Commercial Banks the enemy or the friend of digital equity?

What CurveBlock has known from the very beginning is everything will eventually be tokenized.

What does “tokenized” mean?

Tokenized means everything will have a digital, trade-able identity in the form of a legally recognized token or digital representation.  Today when you buy a car, you are given the paper title of that car to show your ownership.  The only difference with a token is that the title is electronic or digital.  In other words, a token.  Ultimately, this will make for faster and more efficient transactions for everything from buying a home to buying stocks or bonds and yes, even cars.  We have not reached this point yet because the token or contract that represents that token, called a smart contract, is still not recognized as law and has yet to be challenged in a court of law. There is a strong argument that supports smart contracts as legally binding under the Electronic Signatures in Global and National Commerce Act (ESIGN Act) and the Uniform Electronic Transactions Act (UETA).  While I am no attorney, people that do understand this area of law at the Digital Chamber support this understanding, that smart contracts are already covered and need no additional law and in fact, additional law would only stand to confuse the situation.[1] States need to be encouraged to look to the existing laws instead of confusing the situation and could do so simply be recognizing the existing laws publicly.  This would be a big step in adoption.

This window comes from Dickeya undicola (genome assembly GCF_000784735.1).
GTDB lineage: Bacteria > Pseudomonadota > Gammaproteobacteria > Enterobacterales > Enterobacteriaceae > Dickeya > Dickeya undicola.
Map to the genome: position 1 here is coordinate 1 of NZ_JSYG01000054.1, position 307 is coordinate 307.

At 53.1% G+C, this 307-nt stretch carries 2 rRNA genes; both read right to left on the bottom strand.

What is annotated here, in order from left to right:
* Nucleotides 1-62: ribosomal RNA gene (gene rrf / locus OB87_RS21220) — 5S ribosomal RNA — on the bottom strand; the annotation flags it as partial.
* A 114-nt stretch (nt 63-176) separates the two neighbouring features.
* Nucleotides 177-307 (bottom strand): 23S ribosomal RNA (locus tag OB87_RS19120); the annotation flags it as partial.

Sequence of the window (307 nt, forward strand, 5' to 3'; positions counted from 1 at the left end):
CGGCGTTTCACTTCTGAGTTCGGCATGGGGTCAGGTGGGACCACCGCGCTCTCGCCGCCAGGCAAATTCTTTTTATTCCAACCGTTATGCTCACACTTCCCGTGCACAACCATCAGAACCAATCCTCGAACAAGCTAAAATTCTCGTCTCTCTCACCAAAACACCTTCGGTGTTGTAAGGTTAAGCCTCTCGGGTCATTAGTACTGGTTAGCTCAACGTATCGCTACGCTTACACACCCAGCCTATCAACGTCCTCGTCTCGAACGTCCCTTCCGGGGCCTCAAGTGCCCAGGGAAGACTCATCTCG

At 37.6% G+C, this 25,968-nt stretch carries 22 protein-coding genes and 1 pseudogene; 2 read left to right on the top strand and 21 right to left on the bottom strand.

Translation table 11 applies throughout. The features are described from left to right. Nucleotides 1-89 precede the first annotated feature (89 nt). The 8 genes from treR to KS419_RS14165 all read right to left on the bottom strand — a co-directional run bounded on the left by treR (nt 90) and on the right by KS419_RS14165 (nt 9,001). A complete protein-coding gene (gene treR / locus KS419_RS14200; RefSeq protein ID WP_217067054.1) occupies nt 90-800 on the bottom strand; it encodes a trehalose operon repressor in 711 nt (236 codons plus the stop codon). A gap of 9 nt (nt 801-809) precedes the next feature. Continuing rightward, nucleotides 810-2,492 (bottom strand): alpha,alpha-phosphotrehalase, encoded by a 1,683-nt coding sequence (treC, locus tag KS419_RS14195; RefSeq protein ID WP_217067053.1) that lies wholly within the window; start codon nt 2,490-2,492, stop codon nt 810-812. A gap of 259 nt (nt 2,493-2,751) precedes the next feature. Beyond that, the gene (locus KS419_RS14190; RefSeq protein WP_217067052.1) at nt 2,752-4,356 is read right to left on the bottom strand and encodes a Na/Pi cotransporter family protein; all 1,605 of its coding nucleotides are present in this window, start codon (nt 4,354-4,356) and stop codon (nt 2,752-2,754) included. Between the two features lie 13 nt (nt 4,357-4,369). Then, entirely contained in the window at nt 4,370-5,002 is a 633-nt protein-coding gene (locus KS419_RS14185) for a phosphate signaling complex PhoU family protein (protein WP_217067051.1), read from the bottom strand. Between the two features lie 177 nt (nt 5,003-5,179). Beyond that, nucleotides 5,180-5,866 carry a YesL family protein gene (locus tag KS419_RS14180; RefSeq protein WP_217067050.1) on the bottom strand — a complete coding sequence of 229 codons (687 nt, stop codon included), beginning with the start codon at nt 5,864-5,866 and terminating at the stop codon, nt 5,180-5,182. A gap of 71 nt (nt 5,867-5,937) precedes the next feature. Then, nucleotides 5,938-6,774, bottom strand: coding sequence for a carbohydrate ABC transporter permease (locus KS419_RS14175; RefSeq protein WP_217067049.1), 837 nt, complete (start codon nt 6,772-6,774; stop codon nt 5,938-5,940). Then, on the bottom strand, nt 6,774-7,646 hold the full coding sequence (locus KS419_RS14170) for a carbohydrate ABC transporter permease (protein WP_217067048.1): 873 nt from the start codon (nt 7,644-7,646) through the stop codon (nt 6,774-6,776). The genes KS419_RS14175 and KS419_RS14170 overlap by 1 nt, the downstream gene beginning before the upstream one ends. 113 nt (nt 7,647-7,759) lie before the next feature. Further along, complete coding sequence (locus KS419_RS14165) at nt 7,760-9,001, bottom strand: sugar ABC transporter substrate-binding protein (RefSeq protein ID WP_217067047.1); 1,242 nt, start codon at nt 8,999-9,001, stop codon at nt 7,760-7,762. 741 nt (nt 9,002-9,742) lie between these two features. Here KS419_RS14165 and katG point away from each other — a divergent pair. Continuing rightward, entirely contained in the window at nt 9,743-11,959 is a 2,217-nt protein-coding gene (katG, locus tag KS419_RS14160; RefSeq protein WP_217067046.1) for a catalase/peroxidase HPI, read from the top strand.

As of 18 January, Hawaii is looking to take steps towards adoption with a new bill introduced that would both allow banks to hold or custody, your digital tokens and allow the courts to hear digital asset claims (which again is arguable not needed).[2]

While Hawaii would not be the first place to allow banks to hold your digital assets, it would be the first in the US for a purely commercial bank.  Wyoming has instituted a law for companies to custody digital assets, but commercial banks would argue these are not the same as banks which is not a discussion for this article.  Switzerland on the other hand, is the first to allow a commercial bank to custody digital equity.[3]

Seeing commercial banks entering this digital equity space is exactly what we at CurveBlock saw coming in the beginning.  We are now, starting to see the commercial world joining us which will only stand to drive faster and bigger adoption of the technology.  All of this adoption and growth will only stand to support and increase the growth of the companies with solid business models in the digital equity space, like CurveBlock.

If you are not familiar with what CurveBlock is doing, we invite you to explore and learn more here on our website.

Joey Jones Co-Founder/Chief Revenue & Compliance Officer




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